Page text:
In the ordinary course, the human individual identifies himself with the ego-consciousness. He feels that he is a separate individual, utilizing a mind-life-body nexus for his experience of and in the world. This ego consciousness holds itself in opposition to all the other ego-personalities and experiences the entire world-action as a play of separated forms, forces and individuals with which the ego must then engage and find a way to survive and thrive.
For those who attain to the status of the pure Existence, the ego-personality is transcended and minimized. At the same time, this status tends to abandon the active life of the world-manifestation and resides in unity with the passive Brahman. The attempt to unify with the active Brahman has, as previously noted, the difficulty of a relapse into the ego-consciousness, given the long and habitual pattern of its action in the world.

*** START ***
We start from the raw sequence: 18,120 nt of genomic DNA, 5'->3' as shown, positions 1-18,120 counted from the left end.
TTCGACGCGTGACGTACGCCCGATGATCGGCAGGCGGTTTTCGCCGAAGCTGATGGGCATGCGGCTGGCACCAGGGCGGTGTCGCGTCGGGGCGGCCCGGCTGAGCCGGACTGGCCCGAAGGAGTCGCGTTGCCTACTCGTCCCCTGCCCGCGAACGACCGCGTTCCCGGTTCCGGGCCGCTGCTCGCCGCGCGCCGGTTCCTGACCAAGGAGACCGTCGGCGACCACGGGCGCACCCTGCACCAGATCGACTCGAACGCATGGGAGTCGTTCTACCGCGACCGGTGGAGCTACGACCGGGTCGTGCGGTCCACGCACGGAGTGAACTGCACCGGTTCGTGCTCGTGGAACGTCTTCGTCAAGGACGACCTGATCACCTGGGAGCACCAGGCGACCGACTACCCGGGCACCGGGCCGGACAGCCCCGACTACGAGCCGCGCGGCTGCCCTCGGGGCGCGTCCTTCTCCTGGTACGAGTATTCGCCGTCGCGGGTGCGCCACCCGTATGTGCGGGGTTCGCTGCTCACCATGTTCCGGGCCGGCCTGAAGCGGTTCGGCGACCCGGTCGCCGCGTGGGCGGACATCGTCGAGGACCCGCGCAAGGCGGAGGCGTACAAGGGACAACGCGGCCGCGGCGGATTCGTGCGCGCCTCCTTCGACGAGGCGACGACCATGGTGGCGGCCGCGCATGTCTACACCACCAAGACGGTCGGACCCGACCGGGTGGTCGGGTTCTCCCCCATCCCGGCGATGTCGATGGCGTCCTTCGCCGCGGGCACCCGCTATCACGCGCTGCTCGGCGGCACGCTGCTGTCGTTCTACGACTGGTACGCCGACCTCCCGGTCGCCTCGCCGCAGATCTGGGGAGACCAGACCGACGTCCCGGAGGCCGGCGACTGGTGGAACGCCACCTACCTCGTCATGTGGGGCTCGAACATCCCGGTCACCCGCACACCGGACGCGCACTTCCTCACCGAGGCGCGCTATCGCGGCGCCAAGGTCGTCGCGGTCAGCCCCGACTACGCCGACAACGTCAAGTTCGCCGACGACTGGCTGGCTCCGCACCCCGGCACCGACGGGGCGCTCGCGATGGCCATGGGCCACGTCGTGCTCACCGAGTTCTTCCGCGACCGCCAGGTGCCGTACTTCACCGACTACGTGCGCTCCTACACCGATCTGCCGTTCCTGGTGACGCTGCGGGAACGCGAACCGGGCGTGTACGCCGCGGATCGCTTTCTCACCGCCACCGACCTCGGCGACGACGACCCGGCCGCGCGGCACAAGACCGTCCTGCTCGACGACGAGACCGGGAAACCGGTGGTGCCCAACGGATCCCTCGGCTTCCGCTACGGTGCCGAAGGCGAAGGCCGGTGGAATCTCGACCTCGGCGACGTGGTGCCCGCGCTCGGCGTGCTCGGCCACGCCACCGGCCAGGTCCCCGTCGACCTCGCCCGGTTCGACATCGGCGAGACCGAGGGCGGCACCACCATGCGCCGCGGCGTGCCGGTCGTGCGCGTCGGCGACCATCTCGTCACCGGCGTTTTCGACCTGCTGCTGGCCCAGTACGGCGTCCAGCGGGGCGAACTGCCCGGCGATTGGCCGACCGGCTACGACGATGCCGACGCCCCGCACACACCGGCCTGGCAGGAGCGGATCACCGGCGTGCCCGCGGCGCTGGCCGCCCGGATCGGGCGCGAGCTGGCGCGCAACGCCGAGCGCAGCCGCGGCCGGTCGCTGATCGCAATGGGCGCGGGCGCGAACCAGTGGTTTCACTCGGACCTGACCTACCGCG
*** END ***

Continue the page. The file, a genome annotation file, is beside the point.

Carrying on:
The solution to the problem of action lies in being able to undertake action in the world in unity with the active Brahman, the creative Force in manifestation, and not be limited or circumscribed by the action of the ego. This leads to the realization of the cosmic consciousness.
Sri Aurobindo notes there are two primary methods for attaining to this status of consciousness: “But between the movement of universal Nature and this transcendent Existence, possessor of the one and cosmic self of the other, is the cosmic consciousness, the universal Purusha of whom all Nature is the Prakriti or active conscious Force. We can arrive at that, become that whether by breaking the walls of the ego laterally, as it were, identifying oneself with all existences in the One, or else from above by realising the pure Self or absolute Existence in its outgoing, immanent, all-embracing, all-constituting self-knowledge and self-creative power.”
Sri Aurobindo, The Synthesis of Yoga, Part Two: The Yoga of Integral Knowledge, Chapter 15, The Cosmic Consciousness, pg. 392